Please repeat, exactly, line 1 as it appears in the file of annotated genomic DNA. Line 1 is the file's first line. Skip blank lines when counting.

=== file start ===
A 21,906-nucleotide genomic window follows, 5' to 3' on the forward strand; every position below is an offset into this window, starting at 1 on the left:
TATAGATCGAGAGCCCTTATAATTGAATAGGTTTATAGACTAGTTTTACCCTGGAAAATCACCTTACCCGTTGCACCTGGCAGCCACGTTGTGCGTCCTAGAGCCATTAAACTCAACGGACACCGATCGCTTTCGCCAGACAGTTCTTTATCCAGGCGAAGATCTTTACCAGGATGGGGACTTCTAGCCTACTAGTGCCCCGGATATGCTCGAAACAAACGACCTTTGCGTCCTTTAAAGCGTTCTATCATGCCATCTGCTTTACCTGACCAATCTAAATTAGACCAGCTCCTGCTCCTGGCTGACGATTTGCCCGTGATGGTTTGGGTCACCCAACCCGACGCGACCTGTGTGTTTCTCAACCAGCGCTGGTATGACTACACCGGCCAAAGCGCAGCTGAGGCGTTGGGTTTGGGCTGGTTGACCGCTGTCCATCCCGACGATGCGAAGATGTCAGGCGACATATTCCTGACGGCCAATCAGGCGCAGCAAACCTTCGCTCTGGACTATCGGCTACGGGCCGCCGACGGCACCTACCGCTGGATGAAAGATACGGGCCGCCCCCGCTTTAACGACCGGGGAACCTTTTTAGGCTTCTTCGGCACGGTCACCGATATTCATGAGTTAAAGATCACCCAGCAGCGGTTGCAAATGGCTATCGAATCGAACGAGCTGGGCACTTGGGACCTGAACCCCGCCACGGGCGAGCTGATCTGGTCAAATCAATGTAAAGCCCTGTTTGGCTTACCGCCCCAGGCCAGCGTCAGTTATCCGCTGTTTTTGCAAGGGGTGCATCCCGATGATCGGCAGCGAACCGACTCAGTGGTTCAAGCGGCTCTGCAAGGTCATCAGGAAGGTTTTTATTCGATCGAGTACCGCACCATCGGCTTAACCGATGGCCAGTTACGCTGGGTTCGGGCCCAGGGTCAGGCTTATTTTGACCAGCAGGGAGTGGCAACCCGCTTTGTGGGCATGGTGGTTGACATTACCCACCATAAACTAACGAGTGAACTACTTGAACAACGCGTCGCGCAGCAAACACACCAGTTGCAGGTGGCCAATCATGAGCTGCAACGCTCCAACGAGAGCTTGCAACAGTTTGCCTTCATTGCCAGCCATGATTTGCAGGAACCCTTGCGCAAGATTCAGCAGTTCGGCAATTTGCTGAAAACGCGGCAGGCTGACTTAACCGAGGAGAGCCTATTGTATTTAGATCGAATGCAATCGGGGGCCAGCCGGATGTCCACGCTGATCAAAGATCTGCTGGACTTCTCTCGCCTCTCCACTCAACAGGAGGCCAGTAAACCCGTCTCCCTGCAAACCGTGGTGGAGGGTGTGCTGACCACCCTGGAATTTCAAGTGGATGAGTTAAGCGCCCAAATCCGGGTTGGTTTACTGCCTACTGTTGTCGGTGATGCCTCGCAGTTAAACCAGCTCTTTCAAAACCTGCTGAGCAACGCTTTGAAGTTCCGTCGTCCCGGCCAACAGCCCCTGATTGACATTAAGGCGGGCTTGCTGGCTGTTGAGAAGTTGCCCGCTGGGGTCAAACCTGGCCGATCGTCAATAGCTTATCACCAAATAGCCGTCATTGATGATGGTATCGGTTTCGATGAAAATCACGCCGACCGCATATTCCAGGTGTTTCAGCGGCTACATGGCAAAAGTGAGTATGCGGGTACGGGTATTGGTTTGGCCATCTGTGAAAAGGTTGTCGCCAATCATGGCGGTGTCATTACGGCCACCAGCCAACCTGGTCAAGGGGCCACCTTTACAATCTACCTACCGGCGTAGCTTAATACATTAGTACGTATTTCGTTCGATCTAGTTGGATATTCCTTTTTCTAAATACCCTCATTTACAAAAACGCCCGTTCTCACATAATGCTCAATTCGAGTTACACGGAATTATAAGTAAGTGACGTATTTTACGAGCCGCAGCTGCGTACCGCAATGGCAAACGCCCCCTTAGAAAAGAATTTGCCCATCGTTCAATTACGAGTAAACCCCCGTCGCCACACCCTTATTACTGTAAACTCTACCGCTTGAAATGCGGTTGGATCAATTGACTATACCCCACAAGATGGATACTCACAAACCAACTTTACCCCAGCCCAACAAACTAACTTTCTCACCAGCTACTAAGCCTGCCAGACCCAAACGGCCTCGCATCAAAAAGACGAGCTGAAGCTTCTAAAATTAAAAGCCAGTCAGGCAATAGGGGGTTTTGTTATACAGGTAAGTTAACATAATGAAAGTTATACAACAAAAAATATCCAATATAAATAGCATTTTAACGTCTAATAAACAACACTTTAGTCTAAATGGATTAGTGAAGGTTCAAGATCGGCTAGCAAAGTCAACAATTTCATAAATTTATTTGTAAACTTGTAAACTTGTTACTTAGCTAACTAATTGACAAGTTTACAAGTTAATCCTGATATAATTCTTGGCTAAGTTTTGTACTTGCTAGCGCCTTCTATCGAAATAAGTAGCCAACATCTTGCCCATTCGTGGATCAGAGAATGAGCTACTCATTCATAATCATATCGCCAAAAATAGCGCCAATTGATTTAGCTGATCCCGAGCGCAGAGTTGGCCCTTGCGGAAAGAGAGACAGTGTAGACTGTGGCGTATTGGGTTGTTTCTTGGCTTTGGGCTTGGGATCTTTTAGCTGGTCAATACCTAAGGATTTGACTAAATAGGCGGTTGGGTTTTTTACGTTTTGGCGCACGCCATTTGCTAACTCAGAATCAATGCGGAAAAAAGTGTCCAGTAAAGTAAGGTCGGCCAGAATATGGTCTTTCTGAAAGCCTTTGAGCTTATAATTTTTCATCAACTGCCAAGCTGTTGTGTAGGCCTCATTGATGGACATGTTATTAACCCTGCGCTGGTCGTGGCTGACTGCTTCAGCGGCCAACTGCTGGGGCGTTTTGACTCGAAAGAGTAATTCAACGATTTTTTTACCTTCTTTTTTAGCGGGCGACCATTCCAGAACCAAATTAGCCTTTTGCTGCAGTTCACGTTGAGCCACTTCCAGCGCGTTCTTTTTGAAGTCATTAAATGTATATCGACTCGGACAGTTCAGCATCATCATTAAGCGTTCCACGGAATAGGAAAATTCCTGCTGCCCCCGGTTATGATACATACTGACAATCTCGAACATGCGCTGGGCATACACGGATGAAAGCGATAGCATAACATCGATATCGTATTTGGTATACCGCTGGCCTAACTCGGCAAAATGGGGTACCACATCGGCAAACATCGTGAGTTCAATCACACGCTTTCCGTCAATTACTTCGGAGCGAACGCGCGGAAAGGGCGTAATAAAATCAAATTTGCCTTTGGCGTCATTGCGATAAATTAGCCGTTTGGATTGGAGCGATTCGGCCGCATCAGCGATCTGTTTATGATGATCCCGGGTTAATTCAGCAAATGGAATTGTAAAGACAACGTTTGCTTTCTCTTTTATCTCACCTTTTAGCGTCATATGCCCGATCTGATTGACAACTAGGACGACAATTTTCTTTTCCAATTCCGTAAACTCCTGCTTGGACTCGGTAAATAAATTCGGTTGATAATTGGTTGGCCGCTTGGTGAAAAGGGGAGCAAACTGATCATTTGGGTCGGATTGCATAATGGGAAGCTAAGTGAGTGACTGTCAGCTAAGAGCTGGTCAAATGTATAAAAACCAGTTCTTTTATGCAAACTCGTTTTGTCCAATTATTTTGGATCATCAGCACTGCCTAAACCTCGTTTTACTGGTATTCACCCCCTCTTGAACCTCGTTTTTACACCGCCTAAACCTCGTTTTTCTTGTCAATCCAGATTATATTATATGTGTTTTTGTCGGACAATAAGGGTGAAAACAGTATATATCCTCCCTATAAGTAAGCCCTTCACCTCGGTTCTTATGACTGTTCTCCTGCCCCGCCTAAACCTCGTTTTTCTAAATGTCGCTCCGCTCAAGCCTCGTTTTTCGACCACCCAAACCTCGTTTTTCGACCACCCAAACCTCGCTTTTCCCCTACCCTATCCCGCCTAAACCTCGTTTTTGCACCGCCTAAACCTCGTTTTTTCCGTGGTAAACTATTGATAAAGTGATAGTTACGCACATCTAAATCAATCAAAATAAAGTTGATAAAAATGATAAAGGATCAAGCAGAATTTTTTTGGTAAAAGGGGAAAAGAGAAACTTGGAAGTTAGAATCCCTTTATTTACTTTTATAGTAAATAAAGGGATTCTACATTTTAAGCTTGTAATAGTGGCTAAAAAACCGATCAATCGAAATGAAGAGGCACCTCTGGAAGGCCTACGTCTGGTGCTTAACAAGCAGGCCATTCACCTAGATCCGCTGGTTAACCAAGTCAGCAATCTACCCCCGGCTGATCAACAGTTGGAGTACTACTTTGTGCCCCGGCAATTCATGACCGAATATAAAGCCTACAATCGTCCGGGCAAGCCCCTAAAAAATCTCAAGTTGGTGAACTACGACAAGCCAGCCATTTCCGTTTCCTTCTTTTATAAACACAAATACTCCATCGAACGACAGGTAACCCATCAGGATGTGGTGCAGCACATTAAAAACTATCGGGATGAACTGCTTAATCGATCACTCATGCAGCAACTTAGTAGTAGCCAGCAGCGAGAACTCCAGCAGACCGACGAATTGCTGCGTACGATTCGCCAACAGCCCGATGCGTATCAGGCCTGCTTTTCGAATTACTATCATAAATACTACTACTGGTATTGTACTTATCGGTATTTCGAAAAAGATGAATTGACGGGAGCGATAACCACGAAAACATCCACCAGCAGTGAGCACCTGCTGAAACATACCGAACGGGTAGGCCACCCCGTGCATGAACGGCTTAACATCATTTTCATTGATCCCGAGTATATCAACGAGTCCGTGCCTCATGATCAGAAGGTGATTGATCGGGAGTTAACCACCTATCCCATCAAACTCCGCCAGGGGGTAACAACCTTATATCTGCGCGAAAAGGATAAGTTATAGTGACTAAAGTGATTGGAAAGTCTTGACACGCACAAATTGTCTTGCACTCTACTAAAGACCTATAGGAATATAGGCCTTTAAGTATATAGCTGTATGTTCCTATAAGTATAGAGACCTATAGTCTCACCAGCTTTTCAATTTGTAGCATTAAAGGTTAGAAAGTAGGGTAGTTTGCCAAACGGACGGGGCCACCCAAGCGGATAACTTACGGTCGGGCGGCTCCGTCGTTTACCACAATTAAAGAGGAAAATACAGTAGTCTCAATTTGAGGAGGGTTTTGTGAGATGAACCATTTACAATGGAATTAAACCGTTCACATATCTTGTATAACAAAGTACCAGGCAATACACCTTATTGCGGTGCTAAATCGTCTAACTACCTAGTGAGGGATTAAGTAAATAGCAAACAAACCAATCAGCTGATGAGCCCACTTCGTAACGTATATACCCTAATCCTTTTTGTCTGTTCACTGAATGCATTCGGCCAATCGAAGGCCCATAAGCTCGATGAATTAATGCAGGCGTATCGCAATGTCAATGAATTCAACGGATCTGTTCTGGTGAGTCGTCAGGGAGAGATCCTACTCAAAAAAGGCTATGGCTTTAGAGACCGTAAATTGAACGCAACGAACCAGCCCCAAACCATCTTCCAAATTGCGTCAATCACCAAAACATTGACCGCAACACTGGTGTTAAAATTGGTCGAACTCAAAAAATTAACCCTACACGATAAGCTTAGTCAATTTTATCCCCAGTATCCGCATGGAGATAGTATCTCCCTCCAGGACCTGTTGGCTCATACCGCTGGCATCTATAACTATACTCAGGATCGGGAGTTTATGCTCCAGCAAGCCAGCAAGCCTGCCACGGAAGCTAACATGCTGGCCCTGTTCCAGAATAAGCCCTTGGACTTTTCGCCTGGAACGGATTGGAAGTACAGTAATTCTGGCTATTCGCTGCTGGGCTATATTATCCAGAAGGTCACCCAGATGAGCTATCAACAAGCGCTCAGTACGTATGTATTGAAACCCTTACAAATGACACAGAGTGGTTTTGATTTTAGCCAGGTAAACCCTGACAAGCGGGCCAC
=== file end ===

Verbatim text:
A 21,906-nucleotide genomic window follows, 5' to 3' on the forward strand; every position below is an offset into this window, starting at 1 on the left: